Former Football Ferns coach Andreas Heraf slams New Zealand culture, media

Andreas Heraf.
Andreas Heraf. Photo credit: Getty

Former Football Ferns coach Andreas Heraf has accused New Zealand media of comparing him to Adolf Hitler.

Speaking to Sky Sports Austria, the 50-year-old has also reported on a culture of discrimination against foreigners among New Zealanders.

Heraf was at the centre of controversy earlier this year, when national squad players in accused their coach of bullying and intimidation.

The Austrian, who was also NZ Football director of football, was heavily criticised for his defensive tactics in a 3-1 friendly loss to Japan in June.

Following an investigation, Heraf resigned from both posts in July and was quickly followed by CEO Andy Martin.

"From the beginning, resistance against foreigners has been felt throughout the country," Heraf said.

"I can prove it and that was the reason why I left the country. 

"The newspapers that massively attacked me compared me to Adolf Hitler, the Austrian dictator."

Heraf denied he ever intentionally bullied any members of the Ferns squad, hitting out at the losing mentality in New Zealand football.

"I have a pure heart, a clear conscience," Heraf said. "Many things happened in New Zealand that were a meeting of different cultures. 

"For example, participation is capitalised and performance is almost nonexistent. 

"For example, the ladies have participated in four world championships and have never won a game. 

"On the other hand, there is this incredible belief and will of the entire population that you can win everything. I've explained to the team and the people that you cannot win five or six games in three weeks, if you've never won before.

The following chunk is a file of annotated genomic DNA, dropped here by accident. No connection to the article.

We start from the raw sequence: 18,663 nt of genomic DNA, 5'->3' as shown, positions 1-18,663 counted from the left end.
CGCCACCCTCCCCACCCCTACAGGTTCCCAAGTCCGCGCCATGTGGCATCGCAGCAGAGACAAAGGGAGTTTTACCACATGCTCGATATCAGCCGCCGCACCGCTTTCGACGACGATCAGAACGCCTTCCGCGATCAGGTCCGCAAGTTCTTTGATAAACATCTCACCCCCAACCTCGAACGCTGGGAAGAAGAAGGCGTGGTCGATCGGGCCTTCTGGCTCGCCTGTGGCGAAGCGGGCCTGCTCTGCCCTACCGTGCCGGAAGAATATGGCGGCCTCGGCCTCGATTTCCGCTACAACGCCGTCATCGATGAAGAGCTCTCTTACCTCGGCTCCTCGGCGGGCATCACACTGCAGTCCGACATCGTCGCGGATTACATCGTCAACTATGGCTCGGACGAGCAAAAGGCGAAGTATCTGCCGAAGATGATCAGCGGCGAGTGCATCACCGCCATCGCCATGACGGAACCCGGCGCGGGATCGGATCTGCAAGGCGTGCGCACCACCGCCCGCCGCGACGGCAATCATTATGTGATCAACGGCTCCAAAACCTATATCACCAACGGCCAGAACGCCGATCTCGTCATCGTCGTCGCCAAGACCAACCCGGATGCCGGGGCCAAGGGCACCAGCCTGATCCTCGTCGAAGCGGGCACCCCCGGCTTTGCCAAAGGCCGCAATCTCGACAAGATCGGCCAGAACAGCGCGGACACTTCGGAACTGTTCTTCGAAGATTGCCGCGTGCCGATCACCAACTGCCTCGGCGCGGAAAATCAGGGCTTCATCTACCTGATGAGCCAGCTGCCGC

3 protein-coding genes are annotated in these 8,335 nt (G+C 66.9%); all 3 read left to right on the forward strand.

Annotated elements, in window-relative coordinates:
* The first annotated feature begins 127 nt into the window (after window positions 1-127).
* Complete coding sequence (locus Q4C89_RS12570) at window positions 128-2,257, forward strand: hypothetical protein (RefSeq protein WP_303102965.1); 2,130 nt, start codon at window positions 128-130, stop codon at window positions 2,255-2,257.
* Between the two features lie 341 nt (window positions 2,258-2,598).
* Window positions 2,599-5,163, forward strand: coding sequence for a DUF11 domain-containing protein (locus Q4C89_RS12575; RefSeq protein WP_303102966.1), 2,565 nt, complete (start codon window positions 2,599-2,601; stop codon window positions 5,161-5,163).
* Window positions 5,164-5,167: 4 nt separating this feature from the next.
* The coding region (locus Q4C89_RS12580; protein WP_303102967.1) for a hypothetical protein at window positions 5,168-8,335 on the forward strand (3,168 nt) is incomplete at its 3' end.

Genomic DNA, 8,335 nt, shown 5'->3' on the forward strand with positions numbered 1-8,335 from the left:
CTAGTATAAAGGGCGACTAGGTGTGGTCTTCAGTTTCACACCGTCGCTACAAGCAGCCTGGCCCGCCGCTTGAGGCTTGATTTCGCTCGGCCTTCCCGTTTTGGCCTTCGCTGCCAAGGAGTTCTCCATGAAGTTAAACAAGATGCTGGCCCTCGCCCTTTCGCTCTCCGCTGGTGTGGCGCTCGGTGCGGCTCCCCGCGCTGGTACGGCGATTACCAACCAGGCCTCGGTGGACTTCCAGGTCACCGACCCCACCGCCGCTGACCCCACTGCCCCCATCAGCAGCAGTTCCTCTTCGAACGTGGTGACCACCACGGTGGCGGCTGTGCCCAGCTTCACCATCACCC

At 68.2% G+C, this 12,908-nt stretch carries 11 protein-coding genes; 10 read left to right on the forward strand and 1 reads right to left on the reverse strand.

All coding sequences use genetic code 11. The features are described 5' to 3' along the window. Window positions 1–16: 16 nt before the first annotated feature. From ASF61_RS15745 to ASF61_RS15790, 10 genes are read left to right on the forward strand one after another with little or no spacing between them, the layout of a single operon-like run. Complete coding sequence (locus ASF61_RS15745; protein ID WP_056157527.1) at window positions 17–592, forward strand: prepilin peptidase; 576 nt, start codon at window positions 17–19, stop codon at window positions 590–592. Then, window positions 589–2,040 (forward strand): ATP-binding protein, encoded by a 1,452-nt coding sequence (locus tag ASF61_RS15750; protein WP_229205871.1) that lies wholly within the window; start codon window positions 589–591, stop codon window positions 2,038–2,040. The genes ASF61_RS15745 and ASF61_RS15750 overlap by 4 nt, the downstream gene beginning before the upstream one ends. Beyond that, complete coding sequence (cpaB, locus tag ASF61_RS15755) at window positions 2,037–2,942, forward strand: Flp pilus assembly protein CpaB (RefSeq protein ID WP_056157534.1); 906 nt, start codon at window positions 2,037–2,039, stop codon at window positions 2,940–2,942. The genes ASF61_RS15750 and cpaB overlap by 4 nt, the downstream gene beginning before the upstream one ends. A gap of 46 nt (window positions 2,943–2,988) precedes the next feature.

"It was difficult to understand this culture."

The former Austrian international pointed to other on-going investigations within New Zealand sports as proof that player-power has become a common trend in the country.

Hockey, cycling, netball and rowing have all had recent controversies surrounding head coaches, and issues with their players or athletes.

"That's also the problem that New Zealand has for me," Heraf noted. "There is the term 'player-led' - led by players. 

"I was a bit surprised that it is common practice that the athletes want or have a say in different things. 

"That was also the case for me in terms of tactics, compilation of the coaching team, training design. 

"There was a message that the association had received the message from the players' union, that there was dissatisfaction, and that the coach and sports director of the national team shouldn't be allowed to initiate proceedings. 

"I was surprised that nobody spoke to me. I had no opportunity to express my opinion. 

"I'm here today after two-and-a-half months, where I have the opportunity to say something."